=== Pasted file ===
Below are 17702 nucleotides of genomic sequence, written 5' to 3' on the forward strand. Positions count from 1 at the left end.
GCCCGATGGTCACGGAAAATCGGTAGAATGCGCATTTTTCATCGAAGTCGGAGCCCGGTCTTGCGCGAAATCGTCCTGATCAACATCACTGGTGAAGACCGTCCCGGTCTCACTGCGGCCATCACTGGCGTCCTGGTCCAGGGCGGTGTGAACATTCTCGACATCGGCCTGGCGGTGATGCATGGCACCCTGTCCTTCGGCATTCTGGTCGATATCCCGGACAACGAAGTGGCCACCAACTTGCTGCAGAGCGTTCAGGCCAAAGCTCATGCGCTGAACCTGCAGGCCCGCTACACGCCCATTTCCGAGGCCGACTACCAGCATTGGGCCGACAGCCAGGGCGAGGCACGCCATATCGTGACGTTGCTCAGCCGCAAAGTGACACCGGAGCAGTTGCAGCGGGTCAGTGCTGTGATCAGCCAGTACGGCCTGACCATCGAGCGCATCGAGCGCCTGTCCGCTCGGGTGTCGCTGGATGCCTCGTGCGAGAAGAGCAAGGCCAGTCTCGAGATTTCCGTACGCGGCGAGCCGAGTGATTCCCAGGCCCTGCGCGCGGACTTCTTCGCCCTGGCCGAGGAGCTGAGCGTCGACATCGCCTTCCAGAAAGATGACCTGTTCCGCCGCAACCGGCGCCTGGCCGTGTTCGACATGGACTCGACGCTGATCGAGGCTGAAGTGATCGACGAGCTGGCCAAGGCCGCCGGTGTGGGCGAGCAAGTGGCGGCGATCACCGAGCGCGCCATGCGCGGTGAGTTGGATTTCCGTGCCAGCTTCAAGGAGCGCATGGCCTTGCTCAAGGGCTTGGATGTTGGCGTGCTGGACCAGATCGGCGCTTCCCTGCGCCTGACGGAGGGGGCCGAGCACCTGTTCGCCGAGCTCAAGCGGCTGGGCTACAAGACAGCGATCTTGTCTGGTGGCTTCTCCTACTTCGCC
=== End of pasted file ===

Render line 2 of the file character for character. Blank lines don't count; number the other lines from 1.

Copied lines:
GCCCGATGGTCACGGAAAATCGGTAGAATGCGCATTTTTCATCGAAGTCGGAGCCCGGTCTTGCGCGAAATCGTCCTGATCAACATCACTGGTGAAGACCGTCCCGGTCTCACTGCGGCCATCACTGGCGTCCTGGTCCAGGGCGGTGTGAACATTCTCGACATCGGCCTGGCGGTGATGCATGGCACCCTGTCCTTCGGCATTCTGGTCGATATCCCGGACAACGAAGTGGCCACCAACTTGCTGCAGAGCGTTCAGGCCAAAGCTCATGCGCTGAACCTGCAGGCCCGCTACACGCCCATTTCCGAGGCCGACTACCAGCATTGGGCCGACAGCCAGGGCGAGGCACGCCATATCGTGACGTTGCTCAGCCGCAAAGTGACACCGGAGCAGTTGCAGCGGGTCAGTGCTGTGATCAGCCAGTACGGCCTGACCATCGAGCGCATCGAGCGCCTGTCCGCTCGGGTGTCGCTGGATGCCTCGTGCGAGAAGAGCAAGGCCAGTCTCGAGATTTCCGTACGCGGCGAGCCGAGTGATTCCCAGGCCCTGCGCGCGGACTTCTTCGCCCTGGCCGAGGAGCTGAGCGTCGACATCGCCTTCCAGAAAGATGACCTGTTCCGCCGCAACCGGCGCCTGGCCGTGTTCGACATGGACTCGACGCTGATCGAGGCTGAAGTGATCGACGAGCTGGCCAAGGCCGCCGGTGTGGGCGAGCAAGTGGCGGCGATCACCGAGCGCGCCATGCGCGGTGAGTTGGATTTCCGTGCCAGCTTCAAGGAGCGCATGGCCTTGCTCAAGGGCTTGGATGTTGGCGTGCTGGACCAGATCGGCGCTTCCCTGCGCCTGACGGAGGGGGCCGAGCACCTGTTCGCCGAGCTCAAGCGGCTGGGCTACAAGACAGCGATCTTGTCTGGTGGCTTCTCCTACTTCGCC